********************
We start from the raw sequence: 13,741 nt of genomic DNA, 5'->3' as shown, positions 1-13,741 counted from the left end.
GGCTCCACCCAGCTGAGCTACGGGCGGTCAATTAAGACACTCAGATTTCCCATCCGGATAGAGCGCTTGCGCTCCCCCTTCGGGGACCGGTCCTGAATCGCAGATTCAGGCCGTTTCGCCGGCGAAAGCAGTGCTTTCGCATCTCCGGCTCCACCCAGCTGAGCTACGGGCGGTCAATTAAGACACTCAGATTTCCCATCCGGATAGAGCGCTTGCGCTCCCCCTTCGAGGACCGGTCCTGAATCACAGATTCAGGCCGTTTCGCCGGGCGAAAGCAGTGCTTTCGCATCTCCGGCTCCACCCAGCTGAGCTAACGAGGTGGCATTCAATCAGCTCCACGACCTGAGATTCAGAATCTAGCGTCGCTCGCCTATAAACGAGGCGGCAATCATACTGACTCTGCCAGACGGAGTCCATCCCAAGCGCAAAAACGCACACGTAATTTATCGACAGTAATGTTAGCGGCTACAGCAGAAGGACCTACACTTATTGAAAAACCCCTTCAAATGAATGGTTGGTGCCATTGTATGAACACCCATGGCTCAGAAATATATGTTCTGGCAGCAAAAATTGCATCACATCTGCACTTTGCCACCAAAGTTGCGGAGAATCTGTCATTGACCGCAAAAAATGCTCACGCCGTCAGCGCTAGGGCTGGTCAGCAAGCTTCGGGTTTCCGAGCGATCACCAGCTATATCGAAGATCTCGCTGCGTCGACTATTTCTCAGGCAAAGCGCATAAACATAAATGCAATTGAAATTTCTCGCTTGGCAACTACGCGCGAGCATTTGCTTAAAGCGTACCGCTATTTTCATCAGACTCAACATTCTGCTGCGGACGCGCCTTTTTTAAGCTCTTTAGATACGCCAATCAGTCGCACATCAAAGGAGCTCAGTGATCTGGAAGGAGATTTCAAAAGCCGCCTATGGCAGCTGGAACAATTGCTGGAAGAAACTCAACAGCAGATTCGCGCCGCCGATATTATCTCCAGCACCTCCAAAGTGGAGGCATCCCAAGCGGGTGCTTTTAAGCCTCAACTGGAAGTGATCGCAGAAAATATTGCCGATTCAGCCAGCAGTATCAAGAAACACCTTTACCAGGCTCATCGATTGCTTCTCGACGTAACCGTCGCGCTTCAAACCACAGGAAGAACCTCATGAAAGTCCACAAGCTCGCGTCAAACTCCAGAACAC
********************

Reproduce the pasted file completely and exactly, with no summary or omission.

We start from the raw sequence: 13,741 nt of genomic DNA, 5'->3' as shown, positions 1-13,741 counted from the left end.
GGCTCCACCCAGCTGAGCTACGGGCGGTCAATTAAGACACTCAGATTTCCCATCCGGATAGAGCGCTTGCGCTCCCCCTTCGGGGACCGGTCCTGAATCGCAGATTCAGGCCGTTTCGCCGGCGAAAGCAGTGCTTTCGCATCTCCGGCTCCACCCAGCTGAGCTACGGGCGGTCAATTAAGACACTCAGATTTCCCATCCGGATAGAGCGCTTGCGCTCCCCCTTCGAGGACCGGTCCTGAATCACAGATTCAGGCCGTTTCGCCGGGCGAAAGCAGTGCTTTCGCATCTCCGGCTCCACCCAGCTGAGCTAACGAGGTGGCATTCAATCAGCTCCACGACCTGAGATTCAGAATCTAGCGTCGCTCGCCTATAAACGAGGCGGCAATCATACTGACTCTGCCAGACGGAGTCCATCCCAAGCGCAAAAACGCACACGTAATTTATCGACAGTAATGTTAGCGGCTACAGCAGAAGGACCTACACTTATTGAAAAACCCCTTCAAATGAATGGTTGGTGCCATTGTATGAACACCCATGGCTCAGAAATATATGTTCTGGCAGCAAAAATTGCATCACATCTGCACTTTGCCACCAAAGTTGCGGAGAATCTGTCATTGACCGCAAAAAATGCTCACGCCGTCAGCGCTAGGGCTGGTCAGCAAGCTTCGGGTTTCCGAGCGATCACCAGCTATATCGAAGATCTCGCTGCGTCGACTATTTCTCAGGCAAAGCGCATAAACATAAATGCAATTGAAATTTCTCGCTTGGCAACTACGCGCGAGCATTTGCTTAAAGCGTACCGCTATTTTCATCAGACTCAACATTCTGCTGCGGACGCGCCTTTTTTAAGCTCTTTAGATACGCCAATCAGTCGCACATCAAAGGAGCTCAGTGATCTGGAAGGAGATTTCAAAAGCCGCCTATGGCAGCTGGAACAATTGCTGGAAGAAACTCAACAGCAGATTCGCGCCGCCGATATTATCTCCAGCACCTCCAAAGTGGAGGCATCCCAAGCGGGTGCTTTTAAGCCTCAACTGGAAGTGATCGCAGAAAATATTGCCGATTCAGCCAGCAGTATCAAGAAACACCTTTACCAGGCTCATCGATTGCTTCTCGACGTAACCGTCGCGCTTCAAACCACAGGAAGAACCTCATGAAAGTCCACAAGCTCGCGTCAAACTCCAGAACAC